Some lesser known facts about David Bowie: His birth name was actually David Jones but he assumed Bowie as a stage name because he didn’t want to be confused with Davey Jones from The Monkees. His first instrument was the saxophone, and he frequently played the instrument on his albums. Contrary to popular belief, his eyes were actually both the same color, but one pupil is permanently dilated as a result of a schoolyard fight as a child.
He actually had a pretty extensive film (and theatre) career outside of the cult classic Labyrinth, including a pretty decent Andy Warhol impression in Basquiat, a supporting role as Pontius Pilate in Martin Scorsese’s The Last Temptation of Christ, and my personal favorite, Nicola Tesla in Christopher Nolan’s highly underrated The Prestige, where his first appearance on screen is literally a shot of him walking out of lightning. He even voiced “King Neptune” in a special episode of SpongeBob SquarePants.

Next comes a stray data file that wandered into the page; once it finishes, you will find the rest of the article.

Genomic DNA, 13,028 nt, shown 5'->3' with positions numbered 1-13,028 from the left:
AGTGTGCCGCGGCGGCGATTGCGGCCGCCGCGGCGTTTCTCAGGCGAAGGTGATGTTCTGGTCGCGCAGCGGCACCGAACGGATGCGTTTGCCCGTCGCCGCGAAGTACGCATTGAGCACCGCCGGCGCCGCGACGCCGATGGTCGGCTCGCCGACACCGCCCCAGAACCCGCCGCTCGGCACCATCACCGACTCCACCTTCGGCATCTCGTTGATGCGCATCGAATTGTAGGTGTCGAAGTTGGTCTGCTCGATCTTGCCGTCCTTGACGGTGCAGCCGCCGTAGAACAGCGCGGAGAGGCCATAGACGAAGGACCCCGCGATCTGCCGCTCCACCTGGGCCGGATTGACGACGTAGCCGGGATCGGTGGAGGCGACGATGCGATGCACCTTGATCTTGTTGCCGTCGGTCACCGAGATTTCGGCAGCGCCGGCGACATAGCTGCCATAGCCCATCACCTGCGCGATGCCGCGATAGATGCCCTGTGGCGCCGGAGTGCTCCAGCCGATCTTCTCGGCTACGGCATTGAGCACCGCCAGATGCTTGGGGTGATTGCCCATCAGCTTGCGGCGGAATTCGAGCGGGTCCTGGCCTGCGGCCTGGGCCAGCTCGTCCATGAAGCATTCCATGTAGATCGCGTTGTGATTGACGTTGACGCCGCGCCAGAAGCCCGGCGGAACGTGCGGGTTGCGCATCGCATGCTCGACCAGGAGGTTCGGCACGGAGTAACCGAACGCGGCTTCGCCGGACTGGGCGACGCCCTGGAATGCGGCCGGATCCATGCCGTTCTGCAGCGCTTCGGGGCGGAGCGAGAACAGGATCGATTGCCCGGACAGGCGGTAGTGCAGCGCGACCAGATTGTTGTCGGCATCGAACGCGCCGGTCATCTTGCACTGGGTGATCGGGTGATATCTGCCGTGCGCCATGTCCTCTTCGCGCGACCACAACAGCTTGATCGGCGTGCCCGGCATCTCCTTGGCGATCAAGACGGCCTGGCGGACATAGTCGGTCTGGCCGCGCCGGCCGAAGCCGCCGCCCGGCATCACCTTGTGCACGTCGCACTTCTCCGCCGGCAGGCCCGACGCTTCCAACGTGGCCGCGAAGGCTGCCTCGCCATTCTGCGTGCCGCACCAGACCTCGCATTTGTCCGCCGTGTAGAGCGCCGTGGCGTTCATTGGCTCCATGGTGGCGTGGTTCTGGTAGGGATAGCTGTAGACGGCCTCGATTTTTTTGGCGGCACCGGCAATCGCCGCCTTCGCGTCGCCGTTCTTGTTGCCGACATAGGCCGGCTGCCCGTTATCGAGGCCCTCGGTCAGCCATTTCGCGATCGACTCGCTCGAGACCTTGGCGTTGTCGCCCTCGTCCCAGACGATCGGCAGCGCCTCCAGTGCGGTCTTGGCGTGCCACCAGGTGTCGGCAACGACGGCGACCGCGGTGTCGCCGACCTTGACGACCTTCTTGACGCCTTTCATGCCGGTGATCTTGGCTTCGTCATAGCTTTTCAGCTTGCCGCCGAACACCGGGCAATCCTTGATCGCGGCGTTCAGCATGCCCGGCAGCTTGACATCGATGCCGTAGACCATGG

David Bowie, my favorite musician of all time, passed away on Sunday, January 10, 2016, after battling with cancer for a year and a half. It was only 2 days after his 69th birthday, which saw the release of his 27th and final studio album Blackstar. Up until his death, there had been no published documentation of his struggle with the illness, and judging by initial reactions on the internet, many musicians and industry insiders were just as unaware as the public.